BioWorld International Correspondent

LONDON - Cambridge Antibody Technology Group plc and Genzyme Corp. are strengthening their ties, with CAT increasing its financial contribution to joint work on anti-TNF-beta antibodies and Genzyme investing £22.9 million (US$37.7 million) in 4.3 million CAT shares, raising its total stake to 11 percent.

When the companies set up their collaboration in September 2000, the agreement gave CAT the right to get a greater share of any profits by putting more money into the development program. Although the amount of money was not disclosed, CAT said it now is committed to fund 50 percent of the development costs over the next two years, "significantly increasing" its share of the profits.

CAT CEO Peter Chambre told BioWorld International, "CAT's goals and strategy are based on investing in a number of key products in clinical development where we can get significant returns. We think the anti-TNF-beta program is potentially very high value."

He added that the equity investment from Genzyme would enable Cambridge, UK-based CAT to fully fund its share of the anti-TNF-beta program and was a sign of Genzyme's commitment to its collaboration with CAT. Under the initial deal Genzyme, of Cambridge, Mass., made a $20 million equity investment in CAT for 307,982 shares.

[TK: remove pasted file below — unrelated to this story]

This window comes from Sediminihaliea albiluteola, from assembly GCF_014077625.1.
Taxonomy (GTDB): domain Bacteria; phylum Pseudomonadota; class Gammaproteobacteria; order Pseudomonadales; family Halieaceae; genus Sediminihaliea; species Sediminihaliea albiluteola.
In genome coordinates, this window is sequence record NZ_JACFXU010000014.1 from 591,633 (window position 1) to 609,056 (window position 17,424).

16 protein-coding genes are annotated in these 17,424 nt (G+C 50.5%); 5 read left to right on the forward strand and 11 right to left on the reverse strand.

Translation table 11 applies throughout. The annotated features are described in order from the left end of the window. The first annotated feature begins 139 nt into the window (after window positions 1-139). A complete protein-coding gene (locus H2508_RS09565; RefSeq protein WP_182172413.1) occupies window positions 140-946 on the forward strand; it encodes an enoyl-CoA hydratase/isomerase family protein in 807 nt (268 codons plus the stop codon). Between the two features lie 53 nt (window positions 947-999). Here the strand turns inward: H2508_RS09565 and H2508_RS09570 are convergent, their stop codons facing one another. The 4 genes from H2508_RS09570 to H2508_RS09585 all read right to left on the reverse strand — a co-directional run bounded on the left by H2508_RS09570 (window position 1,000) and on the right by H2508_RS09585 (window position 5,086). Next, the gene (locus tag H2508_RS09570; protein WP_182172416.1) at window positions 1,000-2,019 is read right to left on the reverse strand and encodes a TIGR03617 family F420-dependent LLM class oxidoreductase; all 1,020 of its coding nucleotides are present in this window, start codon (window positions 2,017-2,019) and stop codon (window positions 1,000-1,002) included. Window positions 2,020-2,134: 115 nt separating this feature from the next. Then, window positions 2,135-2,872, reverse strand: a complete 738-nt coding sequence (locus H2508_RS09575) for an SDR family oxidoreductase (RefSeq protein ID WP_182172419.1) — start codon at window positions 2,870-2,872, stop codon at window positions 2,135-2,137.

The two also amended their agreement to give each other the right to purchase the other's interest in the program if either is acquired by a third party.

Chambre said the money that CAT is committing will accelerate the clinical development of antibodies against TNF-beta, which is implicated in a number of fibrotic disorders and scarring. The lead product in the collaboration, CAT 192, has completed a Phase I/II trial in the treatment of scleroderma, with initial results expected in the fourth quarter. An IND will be filed with the FDA for the second product, GC-1008, in the treatment of idiopathic pulmonary fibrosis before the end of 2003. GC-1008 is the lead product in a series of anti-TNF-beta human monoclonal antibodies, and it is expected that trials of other products in the series will follow.

CAT already has established proof of efficacy for an anti-TNF-beta antibody in preventing scarring following surgery for the eye disease glaucoma. The product, called Trabio, recently completed enrollment in a Phase II/III European study, and CAT is looking for a partner. Trabio and the use of other anti-TGF-beta antibodies to treat ophthalmic diseases are excluded from the Genzyme/CAT collaboration.

CAT also announced a further expansion of its 1998 licensing agreement with Dyax Corp., of Cambridge Mass., granting Dyax an increased number of options for licenses to develop antibody products under CAT's phage display patents. In return, Dyax gave up the right to any royalties due from CAT on Humira, an antibody treatment for rheumatoid arthritis launched at the beginning of 2003 by CAT's partner, Abbott Laboratories.

CAT is entitled to milestones and royalties on any products Dyax develops. Chambre said the deal was a good one because it had enabled CAT to cancel royalty obligations to Dyax without paying cash, and expands its antibody licensing. "Our explicit focus is that outside the areas on which we focus, we will broadly license," Chambre said.

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